I’m not entirely sure when I became aware of Mary Whitehouse and what she represented; she was on TV a lot during my childhood, and I must have heard she’d complained to the BBC about ‘Doctor Who’ at the height of Tom Baker’s golden ‘Gothic’ period in the mid-70s, when there was a macabre element to the Time Lord’s adventures that had more than a hint of the Grimm fairy tales. Too scary for young ‘uns was her opinion; I worked that much out, but couldn’t understand her point of view. I loved all things horror and fantastical at the time, and it was the only programme on the telly that covered such subjects before my bedtime. Why would she want to deny me that?
As I got a little older and acquired a wider knowledge of TV history, I realised she’d been around a while and her objections to broadcasters (largely the BBC) always focused on stuff that was worth watching, whether ‘I Claudius’ or ‘Play for Today’. There was a sizeable amount of crap on TV in the 70s as well, yet she never seemed to complain about that – only the quality. Once in my teens and learning of ‘Oz’, ‘A Clockwork Orange’ and ‘The Romans in Britain’, I discovered she’d disapproved of all those as well. Basically, anything that was worth bothering with in every contemporary medium – TV, cinema, theatre, publishing – Mrs Whitehouse wanted to stop it. I suppose it was a compliment to the writers and the producers whenever she raised an objection; it was a sign they were doing something right. The Goodies were so pissed off by the fact she gave their show the thumbs-up that they parodied her in one episode, hoping she’d change her mind.
Even beyond Mary Whitehouse, I found out quite early on that a good deal of what I liked was intensely disliked by others. The British comic ‘Action’ seemed exciting, but IPC had to cease publication when the moral minority crucified it for its violence in the press. I could see a bomb blast in Ulster on the news and I knew the difference between real violence and that depicted in the pages of a comic; but others seemingly couldn’t. The year that ‘Action’ in its original, uncut incarnation vanished from the newsagents ended with The Sex Pistols being declared public enemy number one for saying words on television that my friends and me said every day in the playground. Again, moral uproar and demands to ban this filth dominated the headlines; in the case of Johnny Rotten & Co, it worked only in a live context; their records made the top ten and they even showed ‘Pretty Vacant’ on TOTP.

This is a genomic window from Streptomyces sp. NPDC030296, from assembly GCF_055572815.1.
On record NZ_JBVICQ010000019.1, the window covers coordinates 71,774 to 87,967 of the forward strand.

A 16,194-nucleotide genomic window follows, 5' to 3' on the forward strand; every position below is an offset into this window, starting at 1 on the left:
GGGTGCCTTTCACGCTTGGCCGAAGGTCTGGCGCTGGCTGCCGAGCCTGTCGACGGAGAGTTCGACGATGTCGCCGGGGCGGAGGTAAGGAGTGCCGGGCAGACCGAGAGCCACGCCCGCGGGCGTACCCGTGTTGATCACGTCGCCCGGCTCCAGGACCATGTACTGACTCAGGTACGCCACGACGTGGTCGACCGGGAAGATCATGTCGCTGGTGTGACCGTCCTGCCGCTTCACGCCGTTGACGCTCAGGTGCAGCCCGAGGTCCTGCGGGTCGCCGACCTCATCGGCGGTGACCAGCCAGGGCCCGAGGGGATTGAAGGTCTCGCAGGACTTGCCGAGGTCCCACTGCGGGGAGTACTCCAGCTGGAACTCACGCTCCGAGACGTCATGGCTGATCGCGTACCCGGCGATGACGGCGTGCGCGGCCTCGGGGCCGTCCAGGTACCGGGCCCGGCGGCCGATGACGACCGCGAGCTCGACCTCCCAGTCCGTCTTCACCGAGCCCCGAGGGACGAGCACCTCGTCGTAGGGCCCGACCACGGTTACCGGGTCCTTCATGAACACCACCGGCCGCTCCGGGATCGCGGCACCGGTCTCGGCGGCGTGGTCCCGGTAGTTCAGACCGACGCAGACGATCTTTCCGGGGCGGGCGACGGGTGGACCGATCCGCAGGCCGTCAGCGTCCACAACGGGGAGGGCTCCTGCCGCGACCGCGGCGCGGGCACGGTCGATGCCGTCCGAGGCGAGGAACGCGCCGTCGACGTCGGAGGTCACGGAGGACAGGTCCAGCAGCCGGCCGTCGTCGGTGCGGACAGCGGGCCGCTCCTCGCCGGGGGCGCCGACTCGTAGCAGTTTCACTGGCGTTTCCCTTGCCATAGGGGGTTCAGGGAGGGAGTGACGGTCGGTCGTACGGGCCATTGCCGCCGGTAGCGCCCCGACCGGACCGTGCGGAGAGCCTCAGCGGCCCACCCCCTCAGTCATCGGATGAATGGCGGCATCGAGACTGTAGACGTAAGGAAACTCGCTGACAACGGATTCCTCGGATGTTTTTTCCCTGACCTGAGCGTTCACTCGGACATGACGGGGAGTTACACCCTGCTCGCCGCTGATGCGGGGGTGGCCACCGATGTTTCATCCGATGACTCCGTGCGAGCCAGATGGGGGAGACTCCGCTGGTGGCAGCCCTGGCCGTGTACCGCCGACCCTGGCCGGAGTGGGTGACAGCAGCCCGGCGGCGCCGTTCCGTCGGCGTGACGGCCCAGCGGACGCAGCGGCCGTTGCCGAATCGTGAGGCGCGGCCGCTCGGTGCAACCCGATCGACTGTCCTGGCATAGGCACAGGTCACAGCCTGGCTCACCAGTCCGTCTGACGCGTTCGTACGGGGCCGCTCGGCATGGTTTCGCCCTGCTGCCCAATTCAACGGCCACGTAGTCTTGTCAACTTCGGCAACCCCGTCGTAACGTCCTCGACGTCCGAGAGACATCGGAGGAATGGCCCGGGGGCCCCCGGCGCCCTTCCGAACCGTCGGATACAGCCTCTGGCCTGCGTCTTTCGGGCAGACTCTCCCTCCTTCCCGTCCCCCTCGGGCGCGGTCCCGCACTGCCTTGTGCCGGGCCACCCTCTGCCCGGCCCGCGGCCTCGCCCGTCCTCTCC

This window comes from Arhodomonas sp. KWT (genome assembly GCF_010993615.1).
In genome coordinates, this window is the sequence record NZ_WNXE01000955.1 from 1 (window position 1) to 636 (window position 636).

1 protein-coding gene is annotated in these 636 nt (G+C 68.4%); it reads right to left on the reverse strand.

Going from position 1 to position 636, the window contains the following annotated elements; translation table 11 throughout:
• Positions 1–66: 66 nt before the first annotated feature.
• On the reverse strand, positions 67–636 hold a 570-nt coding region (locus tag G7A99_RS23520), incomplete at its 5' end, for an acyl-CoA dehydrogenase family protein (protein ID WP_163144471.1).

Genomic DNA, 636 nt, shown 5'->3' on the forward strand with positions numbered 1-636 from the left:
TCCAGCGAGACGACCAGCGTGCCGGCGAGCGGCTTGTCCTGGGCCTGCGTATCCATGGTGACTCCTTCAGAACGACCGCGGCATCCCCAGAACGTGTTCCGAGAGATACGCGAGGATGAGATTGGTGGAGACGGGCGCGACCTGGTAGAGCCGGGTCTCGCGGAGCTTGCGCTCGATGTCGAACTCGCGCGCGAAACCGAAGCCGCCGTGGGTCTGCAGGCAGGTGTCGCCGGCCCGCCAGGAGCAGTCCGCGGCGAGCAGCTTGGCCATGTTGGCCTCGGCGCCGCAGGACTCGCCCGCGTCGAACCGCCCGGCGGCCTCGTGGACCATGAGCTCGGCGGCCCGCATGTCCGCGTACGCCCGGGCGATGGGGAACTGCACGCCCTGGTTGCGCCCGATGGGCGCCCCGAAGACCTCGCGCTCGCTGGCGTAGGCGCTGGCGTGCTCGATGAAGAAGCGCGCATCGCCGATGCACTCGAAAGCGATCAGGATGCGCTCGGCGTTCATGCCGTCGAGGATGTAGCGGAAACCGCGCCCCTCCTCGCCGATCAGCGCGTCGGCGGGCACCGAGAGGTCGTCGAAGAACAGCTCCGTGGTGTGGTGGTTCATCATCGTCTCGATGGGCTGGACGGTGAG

Video nasties were next on the agenda, but attempts to impose censorship upon cinema stretched back to its earliest days in this country; the foundation of the British Board of Film Censors in 1912 brought such strict guidelines into force that there was no British equivalent of German Expressionism on the silver screen during the silent era; the BBFC would never have allowed it. Theatre being a far older medium, it had been subjected to censorship since the early eighteenth century, appointing the Lord Chamberlain to act as judge and jury until as late as 1968. Publishing also finally grew up in the 1960s, following the successful outcome of the Lady Chatterley trial and the belated legal availability of numerous books that had been banned from these shores for decades; nine times out of ten, these were books worth reading.
The growth of the home VCR in the early 80s not only rendered the old ratings system of U, A, AA and X redundant, but a glut of schlock horror titles could be seen by the whole family over and over again; power was taken out of the hands of The Man and he wanted it back. He eventually got it when ratings were introduced to videos and we even had Simon Bates roped in to warn us of the potential dangers if we ignored the label. ‘Sexual swear words’ indeed. Granted, some of the titles that had constituted the video nasty scare were cheap and horrible exploitation pictures that look even worse now than they did at the time, but that wasn’t the point.
Current attempts to roll back many of the more liberal advances in culture are not coming from the old, but the young. This is a significant change where serial censors are concerned, yet once again I ponder on the strange fact that those of us who often find our tastes under attack never adopt the same tactics. There’s a hell of a lot on TV, in the press, at the cinema, on the radio and so on that I find abhorrent and appalling; but I simply don’t watch it, read it or listen to it. It’s not hard to do; it’s easy. I appreciate these things have an audience and they’re welcome to each other. What have I to gain by seeking to deprive people of pleasures that are alien to me? Ignoring those pleasures is a good deal less time-consuming than trying to ban them. Why can’t everyone come to this conclusion? It seems such a given.
Anyway, for an alternative comment on the conundrum, try this for size…
© The Editor